The project is an ongoing enterprise by which the individual concepts of the self, of the family, of status, of nation, of world. This project consists in the selection of key notions from a range of alternatives and the more or less thorough and harmonious enactment, refinement and integration of these notions in a single life (Hirschman 1986, McCracken 1986b, 1986c). In this scheme, the self and a life are "always in production, in process" (Bruner 1984, p. 3). Indeed what Bakhtin (1981, p. 270) says of language applies equally well to the self:

A unitary language is not something given but is always in essence posited--and in every moment of its linguistic life it is opposed to the realities of heteroglossia. But at the same time it makes its real essence felt as a force for overcoming this heteroglossia, imposing specific limits to it, guaranteeing a certain mutual understanding and crystallizing into a real, although still relative, unity...

The protect is a continual one in two senses. It is, first of all, intensely processual, so that its objective, the construction of a life, is realized not with a single operation, or a series of operations, but through the act itself. The project toes not have a beginning and an end; the project is fulfilled as it is undertaken. Second, it is constantly changing as the individual is driven to change by circumstance, preference, and the life cycle. New projects become necessary as the individual ages, as some projects prove impractible, as some of them are completed and as the world around the individual changes. All of these factors call for new projects. It is for both of these reasons perpetual.

The model of consumption that follows from this perspective says that the world of goods is a wholly cultural construction and that culture is constantly being played out in goods. The ideational and material aspects of the world are intimately linked in ways that we understand and in ways we are only beginning to understand. Cultural meanings, those in goods and those outside of them, make up the cultural context of consumption.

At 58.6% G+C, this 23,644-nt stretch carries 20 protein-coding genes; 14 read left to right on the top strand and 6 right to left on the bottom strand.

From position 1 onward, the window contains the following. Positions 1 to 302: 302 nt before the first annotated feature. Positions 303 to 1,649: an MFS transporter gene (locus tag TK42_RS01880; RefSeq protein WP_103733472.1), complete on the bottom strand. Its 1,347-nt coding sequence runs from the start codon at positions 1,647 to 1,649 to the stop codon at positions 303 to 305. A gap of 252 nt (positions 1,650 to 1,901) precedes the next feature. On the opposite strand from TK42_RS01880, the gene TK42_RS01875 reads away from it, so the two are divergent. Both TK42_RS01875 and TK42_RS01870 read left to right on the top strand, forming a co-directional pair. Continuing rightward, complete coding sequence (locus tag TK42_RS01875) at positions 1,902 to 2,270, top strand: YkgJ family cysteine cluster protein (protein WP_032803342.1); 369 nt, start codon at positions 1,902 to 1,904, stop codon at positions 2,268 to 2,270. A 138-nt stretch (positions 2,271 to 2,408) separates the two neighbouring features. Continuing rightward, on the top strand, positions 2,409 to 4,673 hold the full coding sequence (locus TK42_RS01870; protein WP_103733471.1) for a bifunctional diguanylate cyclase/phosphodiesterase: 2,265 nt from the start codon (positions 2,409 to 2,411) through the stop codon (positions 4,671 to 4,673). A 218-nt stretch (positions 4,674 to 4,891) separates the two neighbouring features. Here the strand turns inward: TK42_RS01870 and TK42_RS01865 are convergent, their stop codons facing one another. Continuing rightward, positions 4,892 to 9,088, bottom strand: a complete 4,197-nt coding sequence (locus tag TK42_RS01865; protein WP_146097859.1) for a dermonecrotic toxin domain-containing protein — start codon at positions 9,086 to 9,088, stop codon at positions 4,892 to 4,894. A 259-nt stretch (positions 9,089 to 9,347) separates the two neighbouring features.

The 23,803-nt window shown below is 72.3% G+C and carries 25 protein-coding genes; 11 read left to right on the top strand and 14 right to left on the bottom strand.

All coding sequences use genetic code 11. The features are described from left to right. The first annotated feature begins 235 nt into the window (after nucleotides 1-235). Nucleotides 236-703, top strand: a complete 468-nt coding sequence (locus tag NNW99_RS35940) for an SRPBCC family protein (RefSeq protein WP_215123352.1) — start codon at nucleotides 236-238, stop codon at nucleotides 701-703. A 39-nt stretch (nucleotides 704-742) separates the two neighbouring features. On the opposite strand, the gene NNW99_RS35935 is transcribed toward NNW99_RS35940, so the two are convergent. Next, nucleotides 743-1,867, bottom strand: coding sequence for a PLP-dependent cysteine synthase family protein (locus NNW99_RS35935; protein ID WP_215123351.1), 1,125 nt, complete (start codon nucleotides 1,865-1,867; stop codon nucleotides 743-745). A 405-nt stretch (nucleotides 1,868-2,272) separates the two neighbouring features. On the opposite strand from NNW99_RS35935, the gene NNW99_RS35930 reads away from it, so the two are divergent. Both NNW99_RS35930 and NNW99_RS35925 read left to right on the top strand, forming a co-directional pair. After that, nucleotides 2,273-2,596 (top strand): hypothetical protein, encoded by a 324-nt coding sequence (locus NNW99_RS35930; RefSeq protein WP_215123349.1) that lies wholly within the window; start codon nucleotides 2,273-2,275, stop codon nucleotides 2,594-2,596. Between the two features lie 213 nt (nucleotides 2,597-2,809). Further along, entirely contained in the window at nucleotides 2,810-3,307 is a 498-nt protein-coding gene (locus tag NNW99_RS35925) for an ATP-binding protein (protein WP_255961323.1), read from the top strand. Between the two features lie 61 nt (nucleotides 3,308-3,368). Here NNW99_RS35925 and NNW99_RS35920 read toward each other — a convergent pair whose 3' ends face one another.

Consumer goods are also essential to the project by which our lives our constructed. Consumer goods, in their anticipation, choice, purchase and possession, are an important source of the meanings with which we construct our lives. They are also an important instrument by which we capture, experiment with, and organize the meanings which we construct our lives.


Advertising plays an interesting role in the context and the projects of consumption. As I have tried to suggest elsewhere advertising is one of the ways in which we get into goods (McCracken 1986a). It Is the conduit through which meanings are constantly transferred from the culturally constituted world to the consumer good. Ads are what (Lotman and Uspensky 1978, p. 213) would call a "diecasting mechanism." Lotman and Uspensky devised this term for language and its "transformation of the "open" world of realia into a "closed" world of names" (1978, p. 213). But it applies equally well to advertising, especially in a culture like our own that is constantly opening up the world of sensation and signification to novel elements and configurations. Advertising helps to capture these old and new cultural meanings and invest them in consumer goods where they become accessible to the consumer. A process of constant experimentation is taking place here in which meanings are suggested and revised, combined and recombined. Advertising puts at the disposal of modern culture an area of play, experimentation and innovation with which to fashion new cultural meanings and reorganize and reassign old ones. It is where culture does its diecasting.

In a more mundane manner, advertising serves as a kind of dictionary constantly keeping us apprised of new consumer signified and signifiers. We cannot read the cultural context without this source of instruction. In this capacity, advertising makes an important contribution to the context of consumption.

But let us now consider the contribution that advertising makes to the consumer's project. Martin Silverman (1971) speaks of the intense interest that the Banagan people of the Pacific paid to the newspapers and magazines in a time of astonishing dislocation and stress. He wondered what they were looking for there and concluded finally that they were looking for some thinkable, actionable vision of themselves. Modern consumers, untouched by crisis but subject nevertheless to change, examine advertisements for a similar reason. They are searching out meaning there.